Do you see them? Look closer...
I had stumbled upon (thankfully figuratively and not literally) one our largest native orchids - Pink Lady's Slippers.
Four Lady's Slippers were in bloom, with colors ranging from the dark pink with vivid veining to a more delicate pale pink.
Lady's Slippers are treasured because they are hard to find. Only a handful of nurseries sell them, if that - these beauties are notoriously hard to propagate or even transplant. They only thrive under a certain conditions, which include loose, aerated soil high in organic matter, filtered sunlight and, in the case of these pink ones, very acidic soil.
This orchid is fairly widespread, found throughout much of the Eastern United States. They seem to be fairly common here in Massachusetts, but are endangered in a couple other states.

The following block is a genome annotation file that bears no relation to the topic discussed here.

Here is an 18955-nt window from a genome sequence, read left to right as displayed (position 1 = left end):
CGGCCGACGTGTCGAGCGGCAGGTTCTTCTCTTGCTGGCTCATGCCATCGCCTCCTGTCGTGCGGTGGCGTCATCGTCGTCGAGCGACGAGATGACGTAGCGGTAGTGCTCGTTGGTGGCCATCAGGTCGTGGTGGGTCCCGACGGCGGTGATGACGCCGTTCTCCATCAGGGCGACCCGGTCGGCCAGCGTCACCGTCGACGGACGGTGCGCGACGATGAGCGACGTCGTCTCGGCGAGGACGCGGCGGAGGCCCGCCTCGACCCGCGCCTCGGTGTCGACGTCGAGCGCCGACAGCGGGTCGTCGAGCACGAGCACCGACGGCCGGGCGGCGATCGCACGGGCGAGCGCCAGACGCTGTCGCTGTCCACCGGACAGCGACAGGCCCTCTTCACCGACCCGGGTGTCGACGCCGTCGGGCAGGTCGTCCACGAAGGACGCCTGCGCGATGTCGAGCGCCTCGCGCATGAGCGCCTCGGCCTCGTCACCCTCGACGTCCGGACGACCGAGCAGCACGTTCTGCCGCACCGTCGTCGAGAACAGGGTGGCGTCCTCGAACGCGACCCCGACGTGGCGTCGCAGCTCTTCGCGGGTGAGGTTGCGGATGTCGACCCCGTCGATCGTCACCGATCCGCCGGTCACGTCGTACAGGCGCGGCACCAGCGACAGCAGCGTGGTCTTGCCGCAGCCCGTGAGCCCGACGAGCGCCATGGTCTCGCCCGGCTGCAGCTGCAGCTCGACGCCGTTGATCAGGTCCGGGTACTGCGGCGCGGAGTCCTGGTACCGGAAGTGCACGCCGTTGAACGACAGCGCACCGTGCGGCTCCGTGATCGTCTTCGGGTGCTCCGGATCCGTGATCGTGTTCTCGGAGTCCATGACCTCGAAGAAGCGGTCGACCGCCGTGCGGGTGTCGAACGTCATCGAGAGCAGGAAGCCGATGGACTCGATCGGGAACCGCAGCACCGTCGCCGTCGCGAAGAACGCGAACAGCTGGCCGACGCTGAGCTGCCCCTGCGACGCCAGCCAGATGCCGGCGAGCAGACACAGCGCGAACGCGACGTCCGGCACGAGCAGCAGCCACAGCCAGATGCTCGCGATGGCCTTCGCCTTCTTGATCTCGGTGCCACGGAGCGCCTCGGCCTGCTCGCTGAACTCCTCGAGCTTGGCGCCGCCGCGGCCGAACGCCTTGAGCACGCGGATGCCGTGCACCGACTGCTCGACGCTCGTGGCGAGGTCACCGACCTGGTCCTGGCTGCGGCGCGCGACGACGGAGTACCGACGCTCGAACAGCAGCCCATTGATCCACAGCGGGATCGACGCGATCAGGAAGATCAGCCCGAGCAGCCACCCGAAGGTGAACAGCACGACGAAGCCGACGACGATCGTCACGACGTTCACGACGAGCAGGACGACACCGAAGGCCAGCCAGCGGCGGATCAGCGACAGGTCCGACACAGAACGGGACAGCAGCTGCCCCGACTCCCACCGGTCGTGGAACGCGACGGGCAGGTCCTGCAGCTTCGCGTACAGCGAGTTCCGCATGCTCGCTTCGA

While Pink Lady's Slippers are long-lived, it takes several years for a plant to grow mature enough to bloom. They are very susceptible to habitat loss, as they only grow in such a specific environment. Because of that, and because it is so hard to transplant them, it is inadvisable to pick or move them unless they are in danger of being destroyed.
My in-laws have quite a nice patch of them behind their fence. There are a lot of smaller plants, giving promises of future blooms. My mother-in-law says that neighborhood kids sometimes cut through that area to get to the little pond nearby, and I saw a few leaves that looked bent and trampled, so we're keeping an eye on them.
We want this native treasure to keep growing.